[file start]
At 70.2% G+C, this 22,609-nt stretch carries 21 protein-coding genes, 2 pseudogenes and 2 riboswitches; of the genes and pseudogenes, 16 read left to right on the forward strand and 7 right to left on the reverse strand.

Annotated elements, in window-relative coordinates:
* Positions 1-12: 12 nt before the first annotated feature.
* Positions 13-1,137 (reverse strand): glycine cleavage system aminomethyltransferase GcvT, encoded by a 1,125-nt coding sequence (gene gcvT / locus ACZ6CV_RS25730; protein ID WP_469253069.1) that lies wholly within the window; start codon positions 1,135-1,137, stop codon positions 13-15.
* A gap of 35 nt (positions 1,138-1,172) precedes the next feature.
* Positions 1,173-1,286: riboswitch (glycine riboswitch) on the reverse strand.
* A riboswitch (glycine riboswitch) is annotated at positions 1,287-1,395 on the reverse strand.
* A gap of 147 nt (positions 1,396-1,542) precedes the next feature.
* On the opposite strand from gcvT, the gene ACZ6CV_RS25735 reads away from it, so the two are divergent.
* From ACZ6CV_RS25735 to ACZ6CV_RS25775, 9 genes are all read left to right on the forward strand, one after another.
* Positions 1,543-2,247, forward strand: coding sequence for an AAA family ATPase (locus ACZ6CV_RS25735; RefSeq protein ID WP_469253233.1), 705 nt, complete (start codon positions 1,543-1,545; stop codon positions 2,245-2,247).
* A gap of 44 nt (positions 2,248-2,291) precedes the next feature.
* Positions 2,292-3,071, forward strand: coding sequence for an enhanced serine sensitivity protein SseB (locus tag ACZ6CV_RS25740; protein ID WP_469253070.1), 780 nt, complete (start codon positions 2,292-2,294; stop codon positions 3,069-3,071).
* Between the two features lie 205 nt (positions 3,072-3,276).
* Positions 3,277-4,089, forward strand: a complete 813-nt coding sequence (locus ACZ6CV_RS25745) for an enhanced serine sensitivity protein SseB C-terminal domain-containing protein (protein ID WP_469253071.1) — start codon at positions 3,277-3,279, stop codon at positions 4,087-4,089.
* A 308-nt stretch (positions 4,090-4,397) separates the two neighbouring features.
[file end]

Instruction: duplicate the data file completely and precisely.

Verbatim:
At 70.2% G+C, this 22,609-nt stretch carries 21 protein-coding genes, 2 pseudogenes and 2 riboswitches; of the genes and pseudogenes, 16 read left to right on the forward strand and 7 right to left on the reverse strand.

Annotated elements, in window-relative coordinates:
* Positions 1-12: 12 nt before the first annotated feature.
* Positions 13-1,137 (reverse strand): glycine cleavage system aminomethyltransferase GcvT, encoded by a 1,125-nt coding sequence (gene gcvT / locus ACZ6CV_RS25730; protein ID WP_469253069.1) that lies wholly within the window; start codon positions 1,135-1,137, stop codon positions 13-15.
* A gap of 35 nt (positions 1,138-1,172) precedes the next feature.
* Positions 1,173-1,286: riboswitch (glycine riboswitch) on the reverse strand.
* A riboswitch (glycine riboswitch) is annotated at positions 1,287-1,395 on the reverse strand.
* A gap of 147 nt (positions 1,396-1,542) precedes the next feature.
* On the opposite strand from gcvT, the gene ACZ6CV_RS25735 reads away from it, so the two are divergent.
* From ACZ6CV_RS25735 to ACZ6CV_RS25775, 9 genes are all read left to right on the forward strand, one after another.
* Positions 1,543-2,247, forward strand: coding sequence for an AAA family ATPase (locus ACZ6CV_RS25735; RefSeq protein ID WP_469253233.1), 705 nt, complete (start codon positions 1,543-1,545; stop codon positions 2,245-2,247).
* A gap of 44 nt (positions 2,248-2,291) precedes the next feature.
* Positions 2,292-3,071, forward strand: coding sequence for an enhanced serine sensitivity protein SseB (locus tag ACZ6CV_RS25740; protein ID WP_469253070.1), 780 nt, complete (start codon positions 2,292-2,294; stop codon positions 3,069-3,071).
* Between the two features lie 205 nt (positions 3,072-3,276).
* Positions 3,277-4,089, forward strand: a complete 813-nt coding sequence (locus ACZ6CV_RS25745) for an enhanced serine sensitivity protein SseB C-terminal domain-containing protein (protein ID WP_469253071.1) — start codon at positions 3,277-3,279, stop codon at positions 4,087-4,089.
* A 308-nt stretch (positions 4,090-4,397) separates the two neighbouring features.